The Sandman Vol 1: Preludes and Nocturnes by Neil Gaiman

The Sandman Vol 1: Preludes and Nocturnes by Neil Gaiman, Sam Keith (Illustrator), Mike Dringenberg (Illustrator), Malcolm Jones III (Illustrator)‏

The Sandman, as imagined by Neil Gaiman, is an iconic run of graphic novels that is rightfully held in high regard. The first volume, Preludes and Nocturnes, began life 25 years ago, but you wouldn't know it. The writing is not perfect, the art is inconsistent, but you have to start somewhere, and when compared against the other stuff out there, the start of The Sandman is pretty darn good.

The story follows the Lord of Dreams (who is also known as the Sandman, Morpheus, Dream, and a bunch of other different names that different cultures have given him throughout time). He is one of the Endless (along with Death, Destiny, Destruction, Desire, Despair and Delirium), and the story begins with him being imprisoned and stripped of the tools of his office by a bunch of humans who were trying to capture Death. Preludes and Nocturnes covers the story of Dream's 70 years of imprisonment, his escape from imprisonment, and his journey to reclaim the tools of his office.

This first volume is relatively straightforward, an introduction where we get to know Dream, learn about his kingdom, and begin to understand how this universe fits together. If you didn't know, The Sandman is a DC property, so from time to time the story makes use of DC heroes and villains such as John Constantine and Dr Jonathan Crane (also known as The Scarecrow), and an attempt is made in the early chapters to turn Dream into a regular DC superhero. But as the chapters progress,Gaiman starts to steer his world away from the mainstream DC universe and carves out his own little corner of the universe where he can tell stories without having to be restricted by other DC stories.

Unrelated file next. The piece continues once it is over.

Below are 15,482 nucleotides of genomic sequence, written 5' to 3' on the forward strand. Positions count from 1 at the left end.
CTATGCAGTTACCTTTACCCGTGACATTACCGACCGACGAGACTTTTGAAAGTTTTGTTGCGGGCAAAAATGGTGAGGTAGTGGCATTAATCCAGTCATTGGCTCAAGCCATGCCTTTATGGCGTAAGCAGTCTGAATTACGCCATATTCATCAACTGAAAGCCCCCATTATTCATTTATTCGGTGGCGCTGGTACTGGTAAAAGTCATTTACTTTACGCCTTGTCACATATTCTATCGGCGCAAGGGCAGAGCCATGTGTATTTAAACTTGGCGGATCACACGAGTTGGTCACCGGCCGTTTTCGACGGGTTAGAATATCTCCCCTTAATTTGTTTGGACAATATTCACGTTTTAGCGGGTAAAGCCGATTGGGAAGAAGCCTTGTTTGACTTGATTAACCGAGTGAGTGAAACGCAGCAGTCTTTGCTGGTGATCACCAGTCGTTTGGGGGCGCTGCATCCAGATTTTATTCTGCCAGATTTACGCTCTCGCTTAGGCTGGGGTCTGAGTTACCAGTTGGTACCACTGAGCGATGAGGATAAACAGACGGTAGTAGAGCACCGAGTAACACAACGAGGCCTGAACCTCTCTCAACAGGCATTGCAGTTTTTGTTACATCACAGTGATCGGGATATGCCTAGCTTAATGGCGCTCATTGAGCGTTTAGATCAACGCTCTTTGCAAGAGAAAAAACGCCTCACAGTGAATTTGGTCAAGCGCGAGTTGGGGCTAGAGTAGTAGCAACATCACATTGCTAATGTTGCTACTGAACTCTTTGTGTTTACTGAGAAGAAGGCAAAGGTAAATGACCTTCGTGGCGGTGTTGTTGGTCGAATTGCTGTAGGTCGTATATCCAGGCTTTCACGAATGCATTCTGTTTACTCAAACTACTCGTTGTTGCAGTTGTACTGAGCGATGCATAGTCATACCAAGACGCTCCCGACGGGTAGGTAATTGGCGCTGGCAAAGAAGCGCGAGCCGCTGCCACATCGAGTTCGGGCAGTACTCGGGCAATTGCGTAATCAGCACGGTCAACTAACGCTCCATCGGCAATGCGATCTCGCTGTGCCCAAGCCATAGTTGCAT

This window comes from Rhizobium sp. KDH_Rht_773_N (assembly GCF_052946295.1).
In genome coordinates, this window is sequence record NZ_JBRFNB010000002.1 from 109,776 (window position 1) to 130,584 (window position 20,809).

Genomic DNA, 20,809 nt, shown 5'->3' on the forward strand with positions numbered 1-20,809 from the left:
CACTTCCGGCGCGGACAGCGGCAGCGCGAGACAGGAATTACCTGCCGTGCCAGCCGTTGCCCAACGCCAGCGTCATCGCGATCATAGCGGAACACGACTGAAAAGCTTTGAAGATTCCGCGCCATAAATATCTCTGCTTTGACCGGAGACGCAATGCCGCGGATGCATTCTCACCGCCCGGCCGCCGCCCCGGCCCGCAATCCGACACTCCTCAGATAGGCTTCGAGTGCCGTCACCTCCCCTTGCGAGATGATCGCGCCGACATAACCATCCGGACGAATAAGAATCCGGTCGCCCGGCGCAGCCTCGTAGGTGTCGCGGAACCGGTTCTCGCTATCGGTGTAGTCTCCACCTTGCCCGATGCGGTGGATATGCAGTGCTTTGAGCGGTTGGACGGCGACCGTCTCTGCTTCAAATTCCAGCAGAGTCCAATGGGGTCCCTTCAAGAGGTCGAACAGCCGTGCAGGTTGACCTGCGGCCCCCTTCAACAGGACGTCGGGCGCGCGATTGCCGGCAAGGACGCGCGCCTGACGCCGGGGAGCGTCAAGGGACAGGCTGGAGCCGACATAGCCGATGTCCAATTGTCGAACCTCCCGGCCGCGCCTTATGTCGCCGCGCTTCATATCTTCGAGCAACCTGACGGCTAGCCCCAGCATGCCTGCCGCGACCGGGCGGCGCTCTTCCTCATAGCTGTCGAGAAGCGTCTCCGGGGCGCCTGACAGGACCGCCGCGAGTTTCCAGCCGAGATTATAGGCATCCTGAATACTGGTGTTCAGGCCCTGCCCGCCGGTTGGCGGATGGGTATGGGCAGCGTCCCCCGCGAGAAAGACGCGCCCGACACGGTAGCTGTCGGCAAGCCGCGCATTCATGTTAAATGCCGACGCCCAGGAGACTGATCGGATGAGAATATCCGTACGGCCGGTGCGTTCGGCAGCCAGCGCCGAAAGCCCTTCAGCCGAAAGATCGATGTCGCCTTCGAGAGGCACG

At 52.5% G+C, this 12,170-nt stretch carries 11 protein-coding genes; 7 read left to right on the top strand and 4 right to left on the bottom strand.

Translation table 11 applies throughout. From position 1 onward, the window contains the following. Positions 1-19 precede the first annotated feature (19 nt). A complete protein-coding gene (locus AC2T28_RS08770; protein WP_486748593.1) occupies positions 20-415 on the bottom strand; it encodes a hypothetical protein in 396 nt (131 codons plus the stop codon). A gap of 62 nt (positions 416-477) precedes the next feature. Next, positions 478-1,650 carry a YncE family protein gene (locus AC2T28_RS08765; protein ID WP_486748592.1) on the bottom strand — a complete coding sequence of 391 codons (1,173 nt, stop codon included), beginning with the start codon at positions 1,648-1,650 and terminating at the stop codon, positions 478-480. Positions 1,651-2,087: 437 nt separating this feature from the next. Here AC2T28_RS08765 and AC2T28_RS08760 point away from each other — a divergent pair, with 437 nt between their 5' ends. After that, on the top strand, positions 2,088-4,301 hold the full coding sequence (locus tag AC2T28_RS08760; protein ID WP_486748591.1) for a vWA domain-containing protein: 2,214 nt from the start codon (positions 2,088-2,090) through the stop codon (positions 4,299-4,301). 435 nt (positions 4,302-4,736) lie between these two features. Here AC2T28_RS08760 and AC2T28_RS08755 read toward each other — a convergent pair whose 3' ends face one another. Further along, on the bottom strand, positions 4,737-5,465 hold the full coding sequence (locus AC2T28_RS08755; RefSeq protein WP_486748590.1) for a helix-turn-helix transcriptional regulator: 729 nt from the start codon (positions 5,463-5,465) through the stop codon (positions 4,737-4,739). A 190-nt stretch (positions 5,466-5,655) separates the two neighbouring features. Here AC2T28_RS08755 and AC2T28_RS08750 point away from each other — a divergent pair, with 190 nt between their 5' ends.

As I mentioned before, the art in this volume is inconsistent. There appears to be a lot of uncertainty in the art style, and the first penciller Sam Keith left after a handful of issues. That said, there is some fantastic art scattered throughout the book, from Dream's tools of the trade, to some scary depictions of the locales in Hell.

All of the stories in this volume have their strengths and weaknesses, they are all high quality, but the epilogue story "A Death In The Family" is an exception, a truly great story where everything came together to explore a chilling day in the life of Death. This is one of the best single issues of a comic that I have ever read, and it is the first time I think you have an opportunity to understand why The Sandman has so much love and respect.

From my perspective, The Sandman is essential reading, and you really should start at the beginning. Preludes and Nocturnes is far from the best that The Sandman has to offer, but what it offers is still fantastic, and I can easily recommend it to any fantasy reader. In the words of Neil Gaiman - "Preludes and Nocturnes: a little night music from me to you."

9/10 The Sandman is essential reading.

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